Budapest, imitation, fake or glorious?

“Budapest is a prime site for dreams: the East’s exuberant vision of the West, the West’s uneasy hallucination of the East. It is a dreamed-up city; a city almost completely faked; a city invented out of other cities, out of Paris by way of Vienna — the imitation, as Claudio Magris has it, of an imitation.” 
― M. John Harrison, The Course of the Heart

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Well, I’m not sure, and to be fair the quote does stem from 1992, but what I am sure about is that visiting places for a third time is a privilege providing opportunity for looking at the same stuff afresh. This was my third visit to Budapest, 26 years after my first.

My first visit was in January 1994, when Budapest and Hungary were actually still busy stepping out from behind the Iron Curtain. In those days you could still feel the cold eastern atmosphere in the Budapest streets.  Strolling the streets in those days, you could see and feel the cold, grey and life’s weight on the residents but from a traveller’s perspective it was gloriously exciting. Since that trip, it has changed a lot. Budapest nowadays is a vibrant city, with a modern feel, many tourists ensuring the worldwide irritation of pedestrians texting while walking, selfie-sticks in abundance and English spoken everywhere. Don’t get me wrong when I refer to the latter negatively, but the globalised impact of being understood everywhere does dilute some of the traveling experience of old. It was exploratory on my first trip in 1994 to struggle being understood, adventuring through menus and using sign language to get to destinations or pointing at which ‘torta’ you want with your coffee. Nothing in Hungarian hints in any way to its English word, not to even think Afrikaans. Sitting in Ferenc Liszt Budapest airport just after arrival I was, for example, trying to find links between the Hungarian I saw on restaurant signs and English. Who would have thought that ‘péksütemények’ means ‘pastry’, or even shorter ‘deeg’ in Afrikaans? On that first trip, 26 years ago, there were no translate apps, no Googlemaps, nor commercial GPS’s, no Costas nor Starbucks and hardly any English; just the decent and proper ‘old world’ classy ‘cukrászda’ coffee establishments, such as Gerbeaud. Furthermore, in those old days, the clientele of Gerbeaud did not stroll in wearing hiking boots, loose hoodies and backpacks, they were dressed in old fashioned classy coats and scarves and vintage Fedora hats. In a sense, travel has become too easy, and dare I, who love wearing shorts, say, too casual?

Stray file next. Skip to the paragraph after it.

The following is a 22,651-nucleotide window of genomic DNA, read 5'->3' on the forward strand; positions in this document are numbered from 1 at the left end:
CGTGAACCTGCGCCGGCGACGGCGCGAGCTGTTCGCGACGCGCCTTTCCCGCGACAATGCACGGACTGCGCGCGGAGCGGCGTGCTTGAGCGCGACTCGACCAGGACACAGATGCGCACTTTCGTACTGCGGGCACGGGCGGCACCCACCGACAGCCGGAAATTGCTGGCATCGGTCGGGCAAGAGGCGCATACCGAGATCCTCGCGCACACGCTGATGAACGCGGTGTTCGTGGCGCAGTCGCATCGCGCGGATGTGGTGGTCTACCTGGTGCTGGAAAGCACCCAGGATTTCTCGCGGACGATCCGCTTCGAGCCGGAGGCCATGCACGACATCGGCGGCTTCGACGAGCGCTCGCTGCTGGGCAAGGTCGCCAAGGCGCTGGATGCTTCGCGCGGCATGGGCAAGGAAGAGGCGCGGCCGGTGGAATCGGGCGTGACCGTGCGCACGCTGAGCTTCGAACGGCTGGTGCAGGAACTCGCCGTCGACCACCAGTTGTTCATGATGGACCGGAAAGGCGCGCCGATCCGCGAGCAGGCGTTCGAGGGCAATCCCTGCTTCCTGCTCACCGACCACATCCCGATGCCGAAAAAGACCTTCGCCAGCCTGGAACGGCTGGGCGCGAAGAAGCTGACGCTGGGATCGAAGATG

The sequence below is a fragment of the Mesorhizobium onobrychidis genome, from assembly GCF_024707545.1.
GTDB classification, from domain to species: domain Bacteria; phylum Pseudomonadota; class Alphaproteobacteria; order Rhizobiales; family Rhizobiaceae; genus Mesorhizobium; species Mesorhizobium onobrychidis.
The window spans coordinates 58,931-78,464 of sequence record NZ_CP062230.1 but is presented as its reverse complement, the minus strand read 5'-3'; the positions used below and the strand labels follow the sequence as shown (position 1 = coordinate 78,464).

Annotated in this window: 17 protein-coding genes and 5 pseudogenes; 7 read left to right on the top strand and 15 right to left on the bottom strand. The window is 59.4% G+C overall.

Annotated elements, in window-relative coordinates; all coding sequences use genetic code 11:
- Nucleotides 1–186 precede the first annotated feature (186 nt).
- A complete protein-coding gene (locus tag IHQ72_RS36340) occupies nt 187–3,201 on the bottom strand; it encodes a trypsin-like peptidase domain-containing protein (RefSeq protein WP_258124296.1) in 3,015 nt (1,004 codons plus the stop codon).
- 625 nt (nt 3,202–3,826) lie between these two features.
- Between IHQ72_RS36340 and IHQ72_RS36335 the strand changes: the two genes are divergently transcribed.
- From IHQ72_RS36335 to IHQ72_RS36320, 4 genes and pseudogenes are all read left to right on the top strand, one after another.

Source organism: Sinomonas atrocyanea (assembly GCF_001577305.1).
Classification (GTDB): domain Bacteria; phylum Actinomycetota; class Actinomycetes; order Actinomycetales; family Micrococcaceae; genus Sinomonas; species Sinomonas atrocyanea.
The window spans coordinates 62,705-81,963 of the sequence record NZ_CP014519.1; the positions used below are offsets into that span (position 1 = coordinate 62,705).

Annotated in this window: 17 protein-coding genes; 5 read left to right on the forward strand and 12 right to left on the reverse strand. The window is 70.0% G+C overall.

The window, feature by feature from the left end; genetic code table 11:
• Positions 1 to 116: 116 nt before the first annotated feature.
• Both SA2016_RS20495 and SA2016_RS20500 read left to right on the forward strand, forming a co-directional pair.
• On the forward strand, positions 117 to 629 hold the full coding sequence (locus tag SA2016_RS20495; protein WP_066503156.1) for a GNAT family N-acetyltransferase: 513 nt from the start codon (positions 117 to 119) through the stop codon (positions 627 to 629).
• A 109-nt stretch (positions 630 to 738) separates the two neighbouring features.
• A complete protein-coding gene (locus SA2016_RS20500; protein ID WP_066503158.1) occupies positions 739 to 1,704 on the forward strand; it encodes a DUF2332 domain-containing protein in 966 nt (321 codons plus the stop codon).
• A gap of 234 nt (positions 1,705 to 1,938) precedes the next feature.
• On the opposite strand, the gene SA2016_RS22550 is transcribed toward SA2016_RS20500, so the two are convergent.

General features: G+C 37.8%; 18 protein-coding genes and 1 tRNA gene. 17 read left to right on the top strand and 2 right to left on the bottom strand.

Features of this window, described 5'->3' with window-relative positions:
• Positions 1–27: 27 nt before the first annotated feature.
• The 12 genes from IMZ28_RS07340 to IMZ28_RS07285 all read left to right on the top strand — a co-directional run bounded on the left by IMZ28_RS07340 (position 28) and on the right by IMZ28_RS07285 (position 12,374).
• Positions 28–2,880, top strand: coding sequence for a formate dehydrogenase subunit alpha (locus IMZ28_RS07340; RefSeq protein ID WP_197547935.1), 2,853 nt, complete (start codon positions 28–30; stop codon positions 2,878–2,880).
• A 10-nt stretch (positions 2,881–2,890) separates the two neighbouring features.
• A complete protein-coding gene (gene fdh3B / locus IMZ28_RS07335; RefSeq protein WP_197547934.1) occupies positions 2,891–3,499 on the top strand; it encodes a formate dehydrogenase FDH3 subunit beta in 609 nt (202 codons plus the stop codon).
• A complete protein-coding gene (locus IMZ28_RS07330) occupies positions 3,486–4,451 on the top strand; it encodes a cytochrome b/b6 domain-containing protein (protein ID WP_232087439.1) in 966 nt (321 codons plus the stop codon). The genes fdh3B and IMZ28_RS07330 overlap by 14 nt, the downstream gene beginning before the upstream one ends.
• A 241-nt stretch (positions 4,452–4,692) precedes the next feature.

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About Belgium; the Battle, the Bulge, the Beer and the Braai

Belgium was never particularly high on my list. I’ve always loved the relaxed passion of the Mediterranean nations, Italy, Spain, Portugal and Southern France; the language and ‘joy de vivre’ of France and I was naturally intrigued by the Afrikaans heritage from the Netherlands. To my layman’s understanding of Belgium and Luxembourg they were sort of the mix that wondered whether they were French, Dutch or German, not excelling at one of them, yet thriving on their political stance as home base of the EU. Last year’s trip, (see Summer in the sombre ‘The Somme’) to Flanders was the beginning of my enlightenment, but having spent a magnificent six days over Easter in the Belgian Ardenne, opened my eyes and made me realise that Belgium was a full longed and proper travel destination where you need time to meander, read, listen and just sit around to observe. It is rich in history (not all of it is good though), culture, engineering and finesse. Belgium is sort of my new Number One – sorry Jacob.

We were based in a gîte just outside of Bastogne called Savy555 (find Christine on Booking.com – I recommend that) with a cosy fireplace for the relaxed evenings, a nice ‘stoep’ outside with stunning views over the spacious lawns towards the duck pond end. To perfect the amenities, there is a small braai for the good weather dinners I prepared.

Braai ≠ barbeque nor grill, but for clarity’s sake, let’s use those synonyms if you’re not South African

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